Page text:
Here’s what we can look for… note on this week’s charts, no red/yellow/green. Nope, those imply a generally decent probability of likelihood to occur. This week, we’re into the ‘maybe’ zone.

Support appears to be at 2910/2771… and yes, you read that right. There’s virtually no support in between (not to say markets won’t find support in this range, it’s to say there’s nothing material showing up in the charts).

Finding support numbers this week is tough

Longer-term, you can see how far back we have to look to find support.

To find solid support we have to look back close to 2018. That’s pretty shaky.

This week’s price behavior will be important. It’s possible there is a bounce given how over-sold things are. However, it will take some time to shake off the ‘stank’ that this market has taken on over the last week. People are scared, and the behavioral shifts will likely hit the economy. The effects of this behavior are yet to be determined. Suffice it to say, we’ll be talking about this event for some time, even after it passes, as either an excuse or a reason for odd market behaviors.

Hang in there. Keep a cool head. And remember, equity markets are very efficient at transferring money from the impatient to the patient…

SPX braces for a gap down

Is Coronavirus a Black Swan?

If there is such a thing as a self-fulfilling prophecy, the Coronavirus may be on its way to becoming the next ‘black swan’ of this market.

We’ve been asking ourselves the question for some time: what is going to bring this bull market down? After all, since last October, valuations just kept climbing.

Initially the markets shrugged off the idea that Coronavirus was that big of a deal… then some companies started specifically crediting the outbreak with an impact on financial numbers.

No big deal, the impact is baked into the price already.

But perhaps expectations of this outbreak missed the mark. Perhaps this as a lot more serious. A Biblical pandemic even?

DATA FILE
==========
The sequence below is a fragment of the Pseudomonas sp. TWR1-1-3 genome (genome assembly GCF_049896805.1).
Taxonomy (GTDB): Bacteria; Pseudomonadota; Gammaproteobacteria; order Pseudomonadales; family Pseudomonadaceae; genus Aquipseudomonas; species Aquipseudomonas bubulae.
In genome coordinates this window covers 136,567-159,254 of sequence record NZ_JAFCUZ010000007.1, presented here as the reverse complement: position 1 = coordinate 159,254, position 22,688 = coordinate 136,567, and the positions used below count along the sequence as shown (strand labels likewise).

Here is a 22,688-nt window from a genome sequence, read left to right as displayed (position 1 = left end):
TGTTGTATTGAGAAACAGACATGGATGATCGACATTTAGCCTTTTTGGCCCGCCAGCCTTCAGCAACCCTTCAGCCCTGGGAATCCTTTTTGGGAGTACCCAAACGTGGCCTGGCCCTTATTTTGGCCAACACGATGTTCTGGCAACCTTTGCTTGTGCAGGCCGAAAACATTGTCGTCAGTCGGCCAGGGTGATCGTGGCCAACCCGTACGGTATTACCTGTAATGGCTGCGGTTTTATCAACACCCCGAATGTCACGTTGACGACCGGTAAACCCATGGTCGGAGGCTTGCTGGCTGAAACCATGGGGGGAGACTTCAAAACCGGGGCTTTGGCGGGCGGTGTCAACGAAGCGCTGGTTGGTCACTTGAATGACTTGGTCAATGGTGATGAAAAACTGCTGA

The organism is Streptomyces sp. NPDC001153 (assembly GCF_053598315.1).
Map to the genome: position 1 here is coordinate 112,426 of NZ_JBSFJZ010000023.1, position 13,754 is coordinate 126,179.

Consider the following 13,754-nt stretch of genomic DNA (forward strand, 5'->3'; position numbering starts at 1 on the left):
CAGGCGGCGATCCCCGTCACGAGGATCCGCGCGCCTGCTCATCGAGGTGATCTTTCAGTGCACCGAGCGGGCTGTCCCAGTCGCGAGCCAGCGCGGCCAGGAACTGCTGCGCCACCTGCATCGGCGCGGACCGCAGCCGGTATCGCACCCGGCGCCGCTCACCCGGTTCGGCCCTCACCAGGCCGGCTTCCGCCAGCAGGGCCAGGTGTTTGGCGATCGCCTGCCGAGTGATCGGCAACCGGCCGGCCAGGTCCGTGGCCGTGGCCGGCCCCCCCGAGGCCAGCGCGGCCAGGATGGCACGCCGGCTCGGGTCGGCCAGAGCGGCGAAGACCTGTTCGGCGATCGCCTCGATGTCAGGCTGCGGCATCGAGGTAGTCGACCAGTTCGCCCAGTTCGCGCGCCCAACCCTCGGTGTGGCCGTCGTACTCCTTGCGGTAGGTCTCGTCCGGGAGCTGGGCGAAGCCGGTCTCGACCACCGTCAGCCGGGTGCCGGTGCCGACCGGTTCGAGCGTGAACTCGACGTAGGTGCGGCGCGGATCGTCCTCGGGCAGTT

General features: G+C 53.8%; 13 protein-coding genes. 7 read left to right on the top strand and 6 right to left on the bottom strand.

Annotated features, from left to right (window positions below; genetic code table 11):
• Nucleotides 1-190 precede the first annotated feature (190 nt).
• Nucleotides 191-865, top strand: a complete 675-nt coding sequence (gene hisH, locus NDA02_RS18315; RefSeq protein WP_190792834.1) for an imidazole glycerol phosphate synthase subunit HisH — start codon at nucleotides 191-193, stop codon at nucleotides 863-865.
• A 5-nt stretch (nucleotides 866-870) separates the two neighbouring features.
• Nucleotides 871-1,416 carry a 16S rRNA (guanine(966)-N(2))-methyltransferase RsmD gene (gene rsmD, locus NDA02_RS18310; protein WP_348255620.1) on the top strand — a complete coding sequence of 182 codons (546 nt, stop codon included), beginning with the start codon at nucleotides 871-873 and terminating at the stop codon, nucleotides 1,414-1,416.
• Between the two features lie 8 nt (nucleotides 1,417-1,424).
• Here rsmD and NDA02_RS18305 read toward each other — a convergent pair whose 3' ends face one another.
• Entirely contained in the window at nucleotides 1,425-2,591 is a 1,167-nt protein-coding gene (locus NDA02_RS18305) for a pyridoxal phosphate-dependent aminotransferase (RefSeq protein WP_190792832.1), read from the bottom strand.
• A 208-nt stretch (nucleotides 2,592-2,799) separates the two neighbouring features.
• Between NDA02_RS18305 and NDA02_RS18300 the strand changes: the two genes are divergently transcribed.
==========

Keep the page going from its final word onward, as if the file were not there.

Before borrowing a bunch of trouble, let’s look at things in context. The coronavirus is awful… but so is influenza. This is not ebola. While it is potentially lethal, the majority of those infected still survive the illness. This is not to trivialize coronavirus but to give us some perspective.

Currently, coronavirus is part of an active news cycle. It’s unknown, it’s scary, and it’s the perfect train wreck to get folks staring at their screen. In short, it’s an advertiser’s dream.

Since the stock markets have largely dismissed the circus that is Washington DC lately (thought if Bernie Sanders continues to gain momentum this could change) , the coronavirus news cycle keeps viewers glued to the screen. And the unknown factors that seep into the stock market are drawing this out more than the typical 1-week narrative.

So what are we to make of this?

First, a quick breakdown:

Fundamental data, as measured by BigFoot’s economic and credit macros, remains solid. Technical data, as measured by BigFoot’s market macro, is always solidly above any sell threshold.

All three major indexes (DJIA, SPX, NASDAQ) have ‘wait’ indicators… this is neither a sell nor a buy. It is simply an acknowledgment that downside volatility has increased (so buy at your own risk).

When looking at the technical price movement of the SPX, this week is setting up for a big gap down at the open. Futures are indicating somewhere close to 90 points of downside. That’s over 2.5%.

This is definitely a knock on the market’s momentum. But the truth is, the SPX upward pricing channel will not be broken unless the index closes below 2514 this week.

A close below this support level potentially throws everything out of whack. It would mean a close both below the 50-day moving average, and the prior support/capitulation point where buyers showed up to support the markets.

It also means there is very little pricing support all the way down to 3036 or so… so basically a drop back to the 3000 level for the SPX.

For the non-math-whiz reading this, that’s a full-blown correction.

But keep in mind, this market is gapping lower after a big up-trend. And it’s doing so on speculation and fear.

Perhaps the markets are getting it right. Maybe this is a pandemic-level event and global economies are going to completely grind to a halt. Or perhaps this is a classic over-reaction to fear.

The reality is, this market has been moving higher and higher with virtually no resistance since last October. It has spend most of its time at the top of its pricing range. This projected drop simply flips from the top of the 1-month trading range (1.5 standard deviations above the 1-month pricing average) to the bottom of the range (1.5 SD the below).

The jarring and scary nature of a pull-back like this can be enough to shake anyone’s confidence in this market. But keep in mind a handful of other odd details: